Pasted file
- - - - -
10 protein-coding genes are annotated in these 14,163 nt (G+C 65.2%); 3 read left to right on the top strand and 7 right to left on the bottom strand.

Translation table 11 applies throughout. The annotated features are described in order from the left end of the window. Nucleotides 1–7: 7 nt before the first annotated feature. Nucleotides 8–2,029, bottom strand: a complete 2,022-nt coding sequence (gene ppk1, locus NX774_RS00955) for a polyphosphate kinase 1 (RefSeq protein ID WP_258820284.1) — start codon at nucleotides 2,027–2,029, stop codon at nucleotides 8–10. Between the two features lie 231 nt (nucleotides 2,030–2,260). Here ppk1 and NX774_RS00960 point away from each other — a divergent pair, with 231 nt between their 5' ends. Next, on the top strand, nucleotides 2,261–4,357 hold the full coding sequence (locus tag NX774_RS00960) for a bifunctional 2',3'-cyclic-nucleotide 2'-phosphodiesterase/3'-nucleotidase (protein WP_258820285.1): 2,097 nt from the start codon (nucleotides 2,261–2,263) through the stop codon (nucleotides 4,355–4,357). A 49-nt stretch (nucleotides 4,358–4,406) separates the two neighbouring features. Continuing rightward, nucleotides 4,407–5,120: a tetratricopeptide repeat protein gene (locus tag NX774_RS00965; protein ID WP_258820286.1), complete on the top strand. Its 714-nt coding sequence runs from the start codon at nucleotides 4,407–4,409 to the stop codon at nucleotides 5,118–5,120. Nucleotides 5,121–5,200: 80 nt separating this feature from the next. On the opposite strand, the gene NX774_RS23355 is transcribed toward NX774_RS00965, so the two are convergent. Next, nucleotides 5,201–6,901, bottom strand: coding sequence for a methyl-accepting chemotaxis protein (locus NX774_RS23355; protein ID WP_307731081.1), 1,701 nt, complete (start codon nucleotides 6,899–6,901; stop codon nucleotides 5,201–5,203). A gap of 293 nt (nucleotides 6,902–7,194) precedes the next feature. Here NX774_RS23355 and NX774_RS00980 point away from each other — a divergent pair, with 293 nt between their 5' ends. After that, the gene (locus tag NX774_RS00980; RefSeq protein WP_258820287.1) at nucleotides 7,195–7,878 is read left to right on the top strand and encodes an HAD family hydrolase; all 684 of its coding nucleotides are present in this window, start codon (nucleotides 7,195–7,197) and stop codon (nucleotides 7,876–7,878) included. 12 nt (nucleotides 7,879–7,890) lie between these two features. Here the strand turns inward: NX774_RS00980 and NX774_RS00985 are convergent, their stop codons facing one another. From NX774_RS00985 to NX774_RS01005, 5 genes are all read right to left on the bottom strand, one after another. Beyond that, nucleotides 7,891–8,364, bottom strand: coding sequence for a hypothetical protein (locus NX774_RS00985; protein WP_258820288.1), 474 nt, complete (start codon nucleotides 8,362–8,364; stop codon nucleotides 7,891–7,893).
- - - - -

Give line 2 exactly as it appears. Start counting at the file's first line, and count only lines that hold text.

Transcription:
Translation table 11 applies throughout. The annotated features are described in order from the left end of the window. Nucleotides 1–7: 7 nt before the first annotated feature. Nucleotides 8–2,029, bottom strand: a complete 2,022-nt coding sequence (gene ppk1, locus NX774_RS00955) for a polyphosphate kinase 1 (RefSeq protein ID WP_258820284.1) — start codon at nucleotides 2,027–2,029, stop codon at nucleotides 8–10. Between the two features lie 231 nt (nucleotides 2,030–2,260). Here ppk1 and NX774_RS00960 point away from each other — a divergent pair, with 231 nt between their 5' ends. Next, on the top strand, nucleotides 2,261–4,357 hold the full coding sequence (locus tag NX774_RS00960) for a bifunctional 2',3'-cyclic-nucleotide 2'-phosphodiesterase/3'-nucleotidase (protein WP_258820285.1): 2,097 nt from the start codon (nucleotides 2,261–2,263) through the stop codon (nucleotides 4,355–4,357). A 49-nt stretch (nucleotides 4,358–4,406) separates the two neighbouring features. Continuing rightward, nucleotides 4,407–5,120: a tetratricopeptide repeat protein gene (locus tag NX774_RS00965; protein ID WP_258820286.1), complete on the top strand. Its 714-nt coding sequence runs from the start codon at nucleotides 4,407–4,409 to the stop codon at nucleotides 5,118–5,120. Nucleotides 5,121–5,200: 80 nt separating this feature from the next. On the opposite strand, the gene NX774_RS23355 is transcribed toward NX774_RS00965, so the two are convergent. Next, nucleotides 5,201–6,901, bottom strand: coding sequence for a methyl-accepting chemotaxis protein (locus NX774_RS23355; protein ID WP_307731081.1), 1,701 nt, complete (start codon nucleotides 6,899–6,901; stop codon nucleotides 5,201–5,203). A gap of 293 nt (nucleotides 6,902–7,194) precedes the next feature. Here NX774_RS23355 and NX774_RS00980 point away from each other — a divergent pair, with 293 nt between their 5' ends. After that, the gene (locus tag NX774_RS00980; RefSeq protein WP_258820287.1) at nucleotides 7,195–7,878 is read left to right on the top strand and encodes an HAD family hydrolase; all 684 of its coding nucleotides are present in this window, start codon (nucleotides 7,195–7,197) and stop codon (nucleotides 7,876–7,878) included. 12 nt (nucleotides 7,879–7,890) lie between these two features. Here the strand turns inward: NX774_RS00980 and NX774_RS00985 are convergent, their stop codons facing one another. From NX774_RS00985 to NX774_RS01005, 5 genes are all read right to left on the bottom strand, one after another. Beyond that, nucleotides 7,891–8,364, bottom strand: coding sequence for a hypothetical protein (locus NX774_RS00985; protein WP_258820288.1), 474 nt, complete (start codon nucleotides 8,362–8,364; stop codon nucleotides 7,891–7,893).